According to the National Institute of Mental Health, almost 5% of the United States population will be diagnosed with a panic disorder at some point in their lives (nimh.nih.gov). This may seem like a low number, but it doesn’t take into account that an estimated 22.7% of people will experience at least one panic attack at some point in their lives (Kessler et al). This means that almost ¼ of people in the US alone will have to deal with panic as a part of their lives.
Having worked with a number of clients who struggle with either panic disorders or periodic panic attacks, I’ve found that it helps to have some quick and easy skills to draw on in the event of a panic episode. Struggling with panic can be difficult even during non-stressful times, as panic attacks can come on suddenly and without an obvious trigger. Even when things are good, there can be the fear in the back of a person’s mind of a looming panic attack, and I’ve found that having effective and simple strategies to manage these events can help to ease this fear. Before discussing strategies, I find that it’s always best to first discuss the origins of panic, the reasons that we react in this way, and the physiological aspects of anxiety and panic.
Understanding Your Body’s Fight or Flight Response
The common misunderstanding about anxiety and panic is that they are purely psychological in nature. When you feel anxious or have a panic attack, the physical sensations you may experience are due to actual physical things happening in your body. The body’s fight-or-flight response is crucial to understand in order to also understand anxiety and panic.
Human beings developed the fight-or-flight response through evolution as a way to instantly prepare our bodies for life-threatening situations. In the time before civilization, this included attacks from predators, attacks from other humans/tribes, and even natural disasters. When we’re faced with a life-threatening situation, the sympathetic nervous system triggers certain physical responses that prepare us to either fight for our lives or run away. For example, heart rate and respiration grow rapid, muscles tense, adrenaline is released, and non-essential functions like digestion slow down or halt in order to preserve the energy we need to survive. After the threat has been neutralized, the parasympathetic nervous system kicks in to help our bodies return to normal. Heart rate begins to slow down, respiration returns to baseline, the flow of adrenaline stops, and normal bodily functions resume.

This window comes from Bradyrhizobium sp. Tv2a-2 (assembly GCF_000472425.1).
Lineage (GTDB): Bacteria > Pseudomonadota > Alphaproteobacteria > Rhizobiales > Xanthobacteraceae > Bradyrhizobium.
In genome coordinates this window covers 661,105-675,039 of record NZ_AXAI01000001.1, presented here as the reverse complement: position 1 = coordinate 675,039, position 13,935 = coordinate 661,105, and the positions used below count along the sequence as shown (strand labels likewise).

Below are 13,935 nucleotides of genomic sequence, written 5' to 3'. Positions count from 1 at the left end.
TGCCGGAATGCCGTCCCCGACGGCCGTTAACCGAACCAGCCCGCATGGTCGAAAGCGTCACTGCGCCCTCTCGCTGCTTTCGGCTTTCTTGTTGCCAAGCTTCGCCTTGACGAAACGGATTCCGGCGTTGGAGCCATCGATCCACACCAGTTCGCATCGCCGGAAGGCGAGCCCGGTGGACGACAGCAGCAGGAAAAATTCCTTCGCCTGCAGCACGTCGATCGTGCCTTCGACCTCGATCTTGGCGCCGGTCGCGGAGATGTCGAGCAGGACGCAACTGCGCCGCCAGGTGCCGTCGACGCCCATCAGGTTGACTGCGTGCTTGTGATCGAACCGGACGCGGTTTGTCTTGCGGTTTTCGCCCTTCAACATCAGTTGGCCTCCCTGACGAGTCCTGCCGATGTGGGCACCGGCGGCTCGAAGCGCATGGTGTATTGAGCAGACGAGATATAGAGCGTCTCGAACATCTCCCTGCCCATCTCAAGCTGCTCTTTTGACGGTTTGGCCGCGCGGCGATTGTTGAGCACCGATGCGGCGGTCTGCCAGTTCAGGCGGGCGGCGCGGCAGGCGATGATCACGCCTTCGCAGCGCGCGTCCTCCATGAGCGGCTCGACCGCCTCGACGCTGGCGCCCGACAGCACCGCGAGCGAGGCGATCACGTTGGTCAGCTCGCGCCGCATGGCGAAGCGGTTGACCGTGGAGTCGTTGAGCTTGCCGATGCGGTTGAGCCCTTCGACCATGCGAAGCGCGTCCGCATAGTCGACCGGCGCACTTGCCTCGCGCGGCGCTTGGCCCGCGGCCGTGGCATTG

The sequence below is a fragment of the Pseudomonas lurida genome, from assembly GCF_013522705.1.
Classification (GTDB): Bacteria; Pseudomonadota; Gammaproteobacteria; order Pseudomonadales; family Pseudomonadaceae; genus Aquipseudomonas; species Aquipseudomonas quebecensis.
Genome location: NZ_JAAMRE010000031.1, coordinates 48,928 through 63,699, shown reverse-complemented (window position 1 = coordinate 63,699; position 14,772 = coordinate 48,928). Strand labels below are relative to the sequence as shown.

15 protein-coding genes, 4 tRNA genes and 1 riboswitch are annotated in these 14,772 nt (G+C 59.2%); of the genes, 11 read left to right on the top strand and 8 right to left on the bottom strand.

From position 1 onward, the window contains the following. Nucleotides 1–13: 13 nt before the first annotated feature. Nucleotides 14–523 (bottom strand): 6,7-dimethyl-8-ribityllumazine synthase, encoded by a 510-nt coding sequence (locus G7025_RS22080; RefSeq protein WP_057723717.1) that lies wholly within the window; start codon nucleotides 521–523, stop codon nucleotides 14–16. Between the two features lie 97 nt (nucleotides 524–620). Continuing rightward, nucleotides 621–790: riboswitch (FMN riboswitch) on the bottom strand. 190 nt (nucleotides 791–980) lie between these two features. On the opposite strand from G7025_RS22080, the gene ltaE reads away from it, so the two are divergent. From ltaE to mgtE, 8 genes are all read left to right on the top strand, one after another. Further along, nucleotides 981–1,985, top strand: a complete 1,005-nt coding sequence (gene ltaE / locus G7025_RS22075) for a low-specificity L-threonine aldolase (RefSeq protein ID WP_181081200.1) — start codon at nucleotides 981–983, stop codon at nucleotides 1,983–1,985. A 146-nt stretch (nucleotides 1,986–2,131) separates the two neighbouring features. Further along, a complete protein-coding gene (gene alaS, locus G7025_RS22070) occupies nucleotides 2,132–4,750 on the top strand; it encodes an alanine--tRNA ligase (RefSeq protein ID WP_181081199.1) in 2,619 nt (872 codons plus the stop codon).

What Happens to Your Body During a Panic Attack
In modern times, we don’t really have the same threats to contend with. Most of us are not in life-threatening danger most of the time. We don’t have to worry about predators or competing tribes or even the elements like we used to; the problem so to speak is that we still have the same, “hardware,” that we did tens and hundreds of thousands of years ago. Our natural response to danger doesn’t get utilized like it used to, but it is still there. Sometimes, and for reasons we won’t get into in this particular article, the fight-or-flight response can, “malfunction,” in a way where it starts to activate when there is no actual danger. This is what we call a panic attack.
The good news is these physical reactions won’t hurt you. When you experience a panic attack, it’s usually accompanied by a feeling of impending doom and a belief that you are in severe danger or are dying. It’s easy to misinterpret your racing heart, shortness of breath, and other physical symptoms as a heart attack, stroke, or some other medical event. It’s important to remember that these responses are actually designed to help you, not hurt you. Panic attacks are not life-threatening, they’re your body’s attempt to preserve its life at a time when it’s not necessary.
Panic Attack Strategy 1: “It’s Going to Be Okay”
The first strategy for managing panic attacks is reminding yourself that you’re going to be okay. What often happens when the first signs of a panic attack appear is that a person will start to panic about their panic. The fear of something horrible happening makes a panic attack progress faster and more intensely. When you start to feel anxious or start to feel the symptoms of a panic attack coming on, remind yourself that you’re safe, that it’ll be over soon, and that you’re going to be okay. Though this strategy alone won’t likely stop a panic attack completely, it will help you to have the wherewithal to apply some of the strategies that will.